Sharing My Mental Health Bingo Break
Many times, when things get overwhelmed and you can feel yourself feeling anxious, distractions can help before it can escalate (if you know, you know) further, even worse a panic or anxiety attack.
When I did not know what was wrong with me, the escalation period was in a snap, it can quickly get to an attack for me because I was not able to know what to do with my negative emotions and thoughts.
This bingo break is not a solution, it's a habit.
This bingo break is not a short-term success, it's a long-term relationship.
This bingo break may not be for you, but it can help to determine what may not be a useful tool for you.
It is not easy. It is hard to shake off all the emotions and the thoughts running through your head at a dangerous speed, but here are my distractions to help me be in a better state and control my thoughts and emotions. I will just explain a few points.
1. Sit outside in a crowdless space
Just like when you are a child, your environment can sometimes overstimulate you especially when you are not able to communicate your feelings to the adults. Similar to this, when you are overwhelmed with thoughts and emotions, a noisy, bright environment can make it worse.
Sit outside in a spacious crowdless space, quiet, preferably where there are tons of greenery. Take 10, 15 minutes or however long you need to just pause, breathe, and gather yourself altogether.
2. Talk to yourself/roleplay
It may seem weird, I hated doing it during my therapy sessions. But only because, I had to do it in front of my therapist. But doing it when you are alone can be self-relieving. I usually do this when I have overwhelming feelings of hurt or anger. Once I am done letting out my feelings (to myself or the imaginary person sitting in front of me), I feel so much better and able to communicate with the other person (if I wish to) and be more rational about whatever the situation may be.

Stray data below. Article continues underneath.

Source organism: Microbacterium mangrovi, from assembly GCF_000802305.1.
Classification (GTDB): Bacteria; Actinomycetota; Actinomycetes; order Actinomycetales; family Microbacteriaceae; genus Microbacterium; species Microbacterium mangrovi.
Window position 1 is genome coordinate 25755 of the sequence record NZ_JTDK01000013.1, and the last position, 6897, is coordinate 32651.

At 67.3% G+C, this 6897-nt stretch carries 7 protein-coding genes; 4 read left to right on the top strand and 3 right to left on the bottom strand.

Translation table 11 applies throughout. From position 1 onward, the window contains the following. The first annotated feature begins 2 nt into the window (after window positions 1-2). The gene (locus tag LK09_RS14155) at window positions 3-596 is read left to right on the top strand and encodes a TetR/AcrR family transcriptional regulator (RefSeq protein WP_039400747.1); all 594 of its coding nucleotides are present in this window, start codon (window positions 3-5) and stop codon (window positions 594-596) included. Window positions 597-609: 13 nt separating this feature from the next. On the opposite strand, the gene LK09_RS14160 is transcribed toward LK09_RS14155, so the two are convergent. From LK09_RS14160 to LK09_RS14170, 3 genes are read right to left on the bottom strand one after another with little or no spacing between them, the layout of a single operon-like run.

3. Grounding techniques
If you google grounding techniques, there are plenty of ways to do it. What I find helpful is breathing (and a lot of it). Not so much of naming 5 things you see, hear, taste etc. These grounding techniques, you can do in combination with any of the other distractions on the list or on its own. Grounding techniques may come naturally when you need them if you practice them enough.
Feel free to save the photo on your phone to refer to it, or make your own!
I hope that this has been helpful for you and if you already have a distraction tool that you use, do share it with us!